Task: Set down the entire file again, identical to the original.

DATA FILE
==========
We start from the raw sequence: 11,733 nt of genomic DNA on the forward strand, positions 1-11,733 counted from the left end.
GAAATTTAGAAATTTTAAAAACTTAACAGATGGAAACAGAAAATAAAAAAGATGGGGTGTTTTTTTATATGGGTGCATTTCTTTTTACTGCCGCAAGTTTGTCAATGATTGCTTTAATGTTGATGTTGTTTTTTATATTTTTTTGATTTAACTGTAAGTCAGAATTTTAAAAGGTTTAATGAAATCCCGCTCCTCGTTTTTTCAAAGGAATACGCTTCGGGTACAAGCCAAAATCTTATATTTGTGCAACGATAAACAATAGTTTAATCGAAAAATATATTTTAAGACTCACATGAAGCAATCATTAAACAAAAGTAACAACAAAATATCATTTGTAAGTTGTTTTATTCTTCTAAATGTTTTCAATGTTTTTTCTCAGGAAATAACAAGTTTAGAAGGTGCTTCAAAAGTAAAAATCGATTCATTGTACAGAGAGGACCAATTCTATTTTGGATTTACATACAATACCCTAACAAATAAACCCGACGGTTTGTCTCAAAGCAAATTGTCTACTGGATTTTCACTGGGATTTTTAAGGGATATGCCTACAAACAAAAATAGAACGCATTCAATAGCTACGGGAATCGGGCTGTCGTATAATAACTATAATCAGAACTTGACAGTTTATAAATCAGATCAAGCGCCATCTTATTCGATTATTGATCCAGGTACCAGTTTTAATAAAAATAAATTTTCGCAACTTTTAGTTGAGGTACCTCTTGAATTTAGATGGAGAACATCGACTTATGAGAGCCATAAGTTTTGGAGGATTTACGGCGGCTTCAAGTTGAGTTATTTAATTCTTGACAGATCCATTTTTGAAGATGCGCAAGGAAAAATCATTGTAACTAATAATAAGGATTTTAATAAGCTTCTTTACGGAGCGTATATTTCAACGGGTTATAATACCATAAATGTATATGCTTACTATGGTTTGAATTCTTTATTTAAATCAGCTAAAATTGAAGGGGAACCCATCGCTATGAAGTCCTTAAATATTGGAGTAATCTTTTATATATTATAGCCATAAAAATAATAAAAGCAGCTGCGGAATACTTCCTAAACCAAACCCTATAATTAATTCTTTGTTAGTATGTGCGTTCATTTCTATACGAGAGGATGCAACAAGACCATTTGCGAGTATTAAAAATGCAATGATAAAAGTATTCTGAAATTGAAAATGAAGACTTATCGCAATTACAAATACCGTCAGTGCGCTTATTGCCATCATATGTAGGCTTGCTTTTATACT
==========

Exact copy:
We start from the raw sequence: 11,733 nt of genomic DNA on the forward strand, positions 1-11,733 counted from the left end.
GAAATTTAGAAATTTTAAAAACTTAACAGATGGAAACAGAAAATAAAAAAGATGGGGTGTTTTTTTATATGGGTGCATTTCTTTTTACTGCCGCAAGTTTGTCAATGATTGCTTTAATGTTGATGTTGTTTTTTATATTTTTTTGATTTAACTGTAAGTCAGAATTTTAAAAGGTTTAATGAAATCCCGCTCCTCGTTTTTTCAAAGGAATACGCTTCGGGTACAAGCCAAAATCTTATATTTGTGCAACGATAAACAATAGTTTAATCGAAAAATATATTTTAAGACTCACATGAAGCAATCATTAAACAAAAGTAACAACAAAATATCATTTGTAAGTTGTTTTATTCTTCTAAATGTTTTCAATGTTTTTTCTCAGGAAATAACAAGTTTAGAAGGTGCTTCAAAAGTAAAAATCGATTCATTGTACAGAGAGGACCAATTCTATTTTGGATTTACATACAATACCCTAACAAATAAACCCGACGGTTTGTCTCAAAGCAAATTGTCTACTGGATTTTCACTGGGATTTTTAAGGGATATGCCTACAAACAAAAATAGAACGCATTCAATAGCTACGGGAATCGGGCTGTCGTATAATAACTATAATCAGAACTTGACAGTTTATAAATCAGATCAAGCGCCATCTTATTCGATTATTGATCCAGGTACCAGTTTTAATAAAAATAAATTTTCGCAACTTTTAGTTGAGGTACCTCTTGAATTTAGATGGAGAACATCGACTTATGAGAGCCATAAGTTTTGGAGGATTTACGGCGGCTTCAAGTTGAGTTATTTAATTCTTGACAGATCCATTTTTGAAGATGCGCAAGGAAAAATCATTGTAACTAATAATAAGGATTTTAATAAGCTTCTTTACGGAGCGTATATTTCAACGGGTTATAATACCATAAATGTATATGCTTACTATGGTTTGAATTCTTTATTTAAATCAGCTAAAATTGAAGGGGAACCCATCGCTATGAAGTCCTTAAATATTGGAGTAATCTTTTATATATTATAGCCATAAAAATAATAAAAGCAGCTGCGGAATACTTCCTAAACCAAACCCTATAATTAATTCTTTGTTAGTATGTGCGTTCATTTCTATACGAGAGGATGCAACAAGACCATTTGCGAGTATTAAAAATGCAATGATAAAAGTATTCTGAAATTGAAAATGAAGACTTATCGCAATTACAAATACCGTCAGTGCGCTTATTGCCATCATATGTAGGCTTGCTTTTATACT